Miami Beach commissioners on Wednesday unanimously approved revised campaign finance laws to now prevent candidates and elected officials from soliciting contributions to political action committees from city vendors and lobbyists.
Beach developers, however, can still be solicited for donations.
The commission created more stringent campaign finance laws after last year’s controversy about the role of special-interest money in local politics.
Commissioners and candidates will no longer be able to solicit PAC contributions from lobbyists and vendors who have city contracts. Essentially all developers, though, can still be solicited.
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Developers appear before the city’s land-use boards to get approvals for projects. These bodies, such as the Design Review Board and Historic Preservation Board, have members who are appointed by commissioners.
Longtime activist Frank Del Vecchio pointed this out to the commission, saying the ordinance should also include developers who appear before these boards and bidders seeking contracts, not just those who are ultimately chosen. Commissioner John Elizabeth Alemán wants to revisit the suggestions.
“I’d also like to study the suggestions that Mr. Del Vecchio made around the definition of vendor, including those who have submitted a bid, for so long as the bid remains active,” she said. “And also study the suggestion to expand the definition of a real-estate developer.”
City Attorney Raul Aguila agreed that expanding the prohibition can be further studied, but cautioned against expanding the prohibition immediately because the city could be challenged for trying to limit political free speech.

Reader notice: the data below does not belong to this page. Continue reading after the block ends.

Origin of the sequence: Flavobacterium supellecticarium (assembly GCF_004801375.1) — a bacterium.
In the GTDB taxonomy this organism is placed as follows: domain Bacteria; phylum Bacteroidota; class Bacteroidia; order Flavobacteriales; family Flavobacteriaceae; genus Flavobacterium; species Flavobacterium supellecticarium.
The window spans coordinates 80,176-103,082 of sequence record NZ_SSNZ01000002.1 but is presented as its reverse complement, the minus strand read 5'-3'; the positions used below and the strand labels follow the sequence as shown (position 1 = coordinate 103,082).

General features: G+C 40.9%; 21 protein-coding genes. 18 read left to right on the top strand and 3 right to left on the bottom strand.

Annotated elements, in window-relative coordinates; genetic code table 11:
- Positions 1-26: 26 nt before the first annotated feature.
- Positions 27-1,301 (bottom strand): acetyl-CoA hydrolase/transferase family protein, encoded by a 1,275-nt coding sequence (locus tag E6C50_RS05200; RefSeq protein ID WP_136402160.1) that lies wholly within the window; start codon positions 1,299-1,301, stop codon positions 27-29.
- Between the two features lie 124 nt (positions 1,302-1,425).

“As all of us know the Supreme Court of this country is becoming increasingly liberal with regard to campaign contributions,” he said. “We’re pushing the envelope as far as we can. But at the same time, we have to be conscious of the law of the land.”
The law also prohibits indirect solicitations, such as a third party asking lobbyists and vendors on behalf of candidates and elected officials.
The ordinance was developed after a months-long controversy surrounding Relentless for Progress, a political action committee that raised $1.4 million from city vendors, lobbyists and real estate developers. The PAC intended to support candidates in last fall’s election.
The committee — which had initials that mirrored the process for soliciting bidders for public projects, RFP — was chaired by then-Commissioner Jonah Wolfson and supported by Mayor Philip Levine. Wolfson and Levine both directly solicited contributions for the PAC.
Last summer, when hundreds of thousands of dollars in contributions started to flow in from big-name developers and vendors who had contracts with the city, residents were incensed. Voters made the PAC — and the role of special interest money in politics — a hot-button issue during the fall election.